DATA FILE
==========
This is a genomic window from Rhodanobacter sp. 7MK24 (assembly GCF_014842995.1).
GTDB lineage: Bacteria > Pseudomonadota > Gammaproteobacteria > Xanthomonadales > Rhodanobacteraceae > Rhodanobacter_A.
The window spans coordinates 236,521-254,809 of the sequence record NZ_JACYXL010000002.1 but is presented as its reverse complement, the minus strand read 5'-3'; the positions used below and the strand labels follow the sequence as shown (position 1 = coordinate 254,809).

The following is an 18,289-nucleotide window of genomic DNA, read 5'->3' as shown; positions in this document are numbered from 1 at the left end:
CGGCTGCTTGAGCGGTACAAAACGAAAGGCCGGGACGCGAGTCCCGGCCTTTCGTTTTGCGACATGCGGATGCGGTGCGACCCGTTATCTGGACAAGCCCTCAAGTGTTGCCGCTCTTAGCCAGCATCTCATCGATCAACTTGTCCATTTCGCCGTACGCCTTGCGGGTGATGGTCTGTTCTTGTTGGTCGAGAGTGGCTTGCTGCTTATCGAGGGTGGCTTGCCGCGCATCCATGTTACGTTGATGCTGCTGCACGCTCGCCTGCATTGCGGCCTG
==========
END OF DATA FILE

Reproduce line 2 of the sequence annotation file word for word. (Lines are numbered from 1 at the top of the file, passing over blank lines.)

GTDB lineage: Bacteria > Pseudomonadota > Gammaproteobacteria > Xanthomonadales > Rhodanobacteraceae > Rhodanobacter_A.